- #1

Luke Tan

- 29

- 2

- TL;DR Summary
- Finding the peak frequency in an analytical fourier transform

In a numerical Fourier transform, we find the frequency that maximizes the value of the Fourier transform.

However, let us consider an analytical Fourier transform, of ##\sin\Omega t##. It's Fourier transform is given by

$$-i\pi\delta(\Omega-\omega)+i\pi\delta(\omega+\Omega)$$

Normally, to find the value of ##\omega## that maximizes this function, we would differentiate with respect to ##\omega## and set to 0. However, in this case, the derivative of a dirac delta function cannot be evaluated. Hence, we are unable to find the peak frequency to be at ##\Omega## unlike what we would in a numerical, discrete-time Fourier transform.

Is there any way around this, to find the peak frequency of the Fourier transform of a function?

However, let us consider an analytical Fourier transform, of ##\sin\Omega t##. It's Fourier transform is given by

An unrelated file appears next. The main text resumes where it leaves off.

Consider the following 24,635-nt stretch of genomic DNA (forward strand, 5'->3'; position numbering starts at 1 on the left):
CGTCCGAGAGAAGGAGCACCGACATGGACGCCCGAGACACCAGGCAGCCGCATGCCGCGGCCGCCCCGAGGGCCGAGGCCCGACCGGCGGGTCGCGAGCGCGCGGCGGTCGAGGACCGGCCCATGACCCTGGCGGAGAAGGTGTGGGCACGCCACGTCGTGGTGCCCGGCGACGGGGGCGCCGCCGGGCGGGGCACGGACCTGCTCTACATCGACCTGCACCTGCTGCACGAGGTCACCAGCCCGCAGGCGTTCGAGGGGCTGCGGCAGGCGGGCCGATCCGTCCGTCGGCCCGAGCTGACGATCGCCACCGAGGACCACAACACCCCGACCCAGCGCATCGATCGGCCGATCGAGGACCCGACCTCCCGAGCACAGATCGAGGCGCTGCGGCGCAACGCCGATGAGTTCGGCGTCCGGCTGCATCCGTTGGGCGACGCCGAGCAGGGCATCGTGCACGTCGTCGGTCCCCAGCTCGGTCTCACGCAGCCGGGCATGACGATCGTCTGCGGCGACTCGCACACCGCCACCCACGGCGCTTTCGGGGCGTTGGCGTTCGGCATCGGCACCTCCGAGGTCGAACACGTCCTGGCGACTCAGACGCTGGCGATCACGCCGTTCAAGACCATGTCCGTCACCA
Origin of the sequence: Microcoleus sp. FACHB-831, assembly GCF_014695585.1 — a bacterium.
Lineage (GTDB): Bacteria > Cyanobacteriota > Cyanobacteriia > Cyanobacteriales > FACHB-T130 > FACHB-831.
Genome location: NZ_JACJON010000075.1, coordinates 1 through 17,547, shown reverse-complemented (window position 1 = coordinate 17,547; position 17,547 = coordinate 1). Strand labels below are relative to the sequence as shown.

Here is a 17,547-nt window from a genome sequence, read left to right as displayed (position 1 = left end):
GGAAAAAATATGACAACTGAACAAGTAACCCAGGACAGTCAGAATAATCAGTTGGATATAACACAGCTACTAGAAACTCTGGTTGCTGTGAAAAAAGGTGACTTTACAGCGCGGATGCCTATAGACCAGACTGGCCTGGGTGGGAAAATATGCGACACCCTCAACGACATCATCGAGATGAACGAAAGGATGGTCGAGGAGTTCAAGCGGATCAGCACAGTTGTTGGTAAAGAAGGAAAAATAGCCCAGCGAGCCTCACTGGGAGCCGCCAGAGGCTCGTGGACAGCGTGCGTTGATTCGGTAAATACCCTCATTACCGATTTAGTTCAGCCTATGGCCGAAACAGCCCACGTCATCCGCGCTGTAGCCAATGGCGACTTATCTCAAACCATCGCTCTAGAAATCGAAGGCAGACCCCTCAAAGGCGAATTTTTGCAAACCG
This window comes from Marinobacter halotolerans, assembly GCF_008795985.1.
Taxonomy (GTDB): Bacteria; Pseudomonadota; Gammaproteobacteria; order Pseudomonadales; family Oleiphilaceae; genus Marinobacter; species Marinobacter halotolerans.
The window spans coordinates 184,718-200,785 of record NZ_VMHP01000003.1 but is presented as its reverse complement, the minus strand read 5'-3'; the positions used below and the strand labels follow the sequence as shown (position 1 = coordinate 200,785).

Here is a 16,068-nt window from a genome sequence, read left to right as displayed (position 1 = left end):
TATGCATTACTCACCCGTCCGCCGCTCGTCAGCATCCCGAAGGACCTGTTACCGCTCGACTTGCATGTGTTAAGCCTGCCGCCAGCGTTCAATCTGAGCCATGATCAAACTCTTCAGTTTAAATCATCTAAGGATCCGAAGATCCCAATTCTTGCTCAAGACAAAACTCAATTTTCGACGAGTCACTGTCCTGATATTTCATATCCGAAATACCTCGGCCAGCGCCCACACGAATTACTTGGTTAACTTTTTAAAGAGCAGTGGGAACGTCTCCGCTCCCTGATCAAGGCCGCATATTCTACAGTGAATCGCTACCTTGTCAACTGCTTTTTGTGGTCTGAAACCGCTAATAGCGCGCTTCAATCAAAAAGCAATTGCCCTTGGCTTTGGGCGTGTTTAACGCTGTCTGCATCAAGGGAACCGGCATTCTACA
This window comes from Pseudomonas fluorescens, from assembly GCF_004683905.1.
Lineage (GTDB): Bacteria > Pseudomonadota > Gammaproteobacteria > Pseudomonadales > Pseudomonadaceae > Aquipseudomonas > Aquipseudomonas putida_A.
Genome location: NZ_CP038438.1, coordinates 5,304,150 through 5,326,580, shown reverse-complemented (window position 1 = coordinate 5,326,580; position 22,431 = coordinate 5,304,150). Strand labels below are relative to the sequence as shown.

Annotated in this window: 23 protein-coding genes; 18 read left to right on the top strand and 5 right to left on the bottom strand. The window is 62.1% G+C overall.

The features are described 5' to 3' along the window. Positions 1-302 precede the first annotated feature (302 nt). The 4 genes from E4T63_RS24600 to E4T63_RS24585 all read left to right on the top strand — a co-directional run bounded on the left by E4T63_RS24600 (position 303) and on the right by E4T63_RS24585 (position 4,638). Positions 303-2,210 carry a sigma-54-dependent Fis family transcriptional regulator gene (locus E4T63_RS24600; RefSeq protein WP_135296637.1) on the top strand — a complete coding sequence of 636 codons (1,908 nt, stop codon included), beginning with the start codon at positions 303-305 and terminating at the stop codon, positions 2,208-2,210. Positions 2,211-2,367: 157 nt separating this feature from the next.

$$-i\pi\delta(\Omega-\omega)+i\pi\delta(\omega+\Omega)$$

Normally, to find the value of ##\omega## that maximizes this function, we would differentiate with respect to ##\omega## and set to 0. However, in this case, the derivative of a dirac delta function cannot be evaluated. Hence, we are unable to find the peak frequency to be at ##\Omega## unlike what we would in a numerical, discrete-time Fourier transform.

Is there any way around this, to find the peak frequency of the Fourier transform of a function?